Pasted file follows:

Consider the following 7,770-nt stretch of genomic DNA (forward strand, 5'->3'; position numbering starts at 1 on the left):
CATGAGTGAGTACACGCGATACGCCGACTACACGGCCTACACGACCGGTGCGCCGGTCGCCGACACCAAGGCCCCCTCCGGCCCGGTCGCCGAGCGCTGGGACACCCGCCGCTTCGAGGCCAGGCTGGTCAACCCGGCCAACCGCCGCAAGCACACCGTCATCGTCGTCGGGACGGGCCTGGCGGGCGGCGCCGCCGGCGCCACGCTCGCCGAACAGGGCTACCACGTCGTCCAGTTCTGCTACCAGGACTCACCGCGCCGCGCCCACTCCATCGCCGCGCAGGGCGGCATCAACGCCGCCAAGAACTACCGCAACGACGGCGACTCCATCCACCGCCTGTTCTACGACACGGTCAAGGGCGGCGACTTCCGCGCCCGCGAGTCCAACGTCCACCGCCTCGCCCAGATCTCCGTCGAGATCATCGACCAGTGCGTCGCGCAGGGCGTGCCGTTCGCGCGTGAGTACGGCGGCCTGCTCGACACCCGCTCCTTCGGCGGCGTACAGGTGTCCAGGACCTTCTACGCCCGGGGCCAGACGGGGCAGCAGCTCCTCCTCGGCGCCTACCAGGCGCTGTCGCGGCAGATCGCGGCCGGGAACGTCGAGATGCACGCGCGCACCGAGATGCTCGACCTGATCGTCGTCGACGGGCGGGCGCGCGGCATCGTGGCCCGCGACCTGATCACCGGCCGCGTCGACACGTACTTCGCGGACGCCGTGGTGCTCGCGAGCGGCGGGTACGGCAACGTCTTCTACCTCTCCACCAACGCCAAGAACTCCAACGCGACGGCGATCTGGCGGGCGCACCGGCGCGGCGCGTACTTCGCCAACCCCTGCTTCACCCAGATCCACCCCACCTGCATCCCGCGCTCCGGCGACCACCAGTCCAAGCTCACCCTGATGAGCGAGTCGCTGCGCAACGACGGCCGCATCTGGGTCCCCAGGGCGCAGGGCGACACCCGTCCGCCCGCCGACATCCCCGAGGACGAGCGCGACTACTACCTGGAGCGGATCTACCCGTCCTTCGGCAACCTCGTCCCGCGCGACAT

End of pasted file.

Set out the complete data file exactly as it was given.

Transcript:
Consider the following 7,770-nt stretch of genomic DNA (forward strand, 5'->3'; position numbering starts at 1 on the left):
CATGAGTGAGTACACGCGATACGCCGACTACACGGCCTACACGACCGGTGCGCCGGTCGCCGACACCAAGGCCCCCTCCGGCCCGGTCGCCGAGCGCTGGGACACCCGCCGCTTCGAGGCCAGGCTGGTCAACCCGGCCAACCGCCGCAAGCACACCGTCATCGTCGTCGGGACGGGCCTGGCGGGCGGCGCCGCCGGCGCCACGCTCGCCGAACAGGGCTACCACGTCGTCCAGTTCTGCTACCAGGACTCACCGCGCCGCGCCCACTCCATCGCCGCGCAGGGCGGCATCAACGCCGCCAAGAACTACCGCAACGACGGCGACTCCATCCACCGCCTGTTCTACGACACGGTCAAGGGCGGCGACTTCCGCGCCCGCGAGTCCAACGTCCACCGCCTCGCCCAGATCTCCGTCGAGATCATCGACCAGTGCGTCGCGCAGGGCGTGCCGTTCGCGCGTGAGTACGGCGGCCTGCTCGACACCCGCTCCTTCGGCGGCGTACAGGTGTCCAGGACCTTCTACGCCCGGGGCCAGACGGGGCAGCAGCTCCTCCTCGGCGCCTACCAGGCGCTGTCGCGGCAGATCGCGGCCGGGAACGTCGAGATGCACGCGCGCACCGAGATGCTCGACCTGATCGTCGTCGACGGGCGGGCGCGCGGCATCGTGGCCCGCGACCTGATCACCGGCCGCGTCGACACGTACTTCGCGGACGCCGTGGTGCTCGCGAGCGGCGGGTACGGCAACGTCTTCTACCTCTCCACCAACGCCAAGAACTCCAACGCGACGGCGATCTGGCGGGCGCACCGGCGCGGCGCGTACTTCGCCAACCCCTGCTTCACCCAGATCCACCCCACCTGCATCCCGCGCTCCGGCGACCACCAGTCCAAGCTCACCCTGATGAGCGAGTCGCTGCGCAACGACGGCCGCATCTGGGTCCCCAGGGCGCAGGGCGACACCCGTCCGCCCGCCGACATCCCCGAGGACGAGCGCGACTACTACCTGGAGCGGATCTACCCGTCCTTCGGCAACCTCGTCCCGCGCGACAT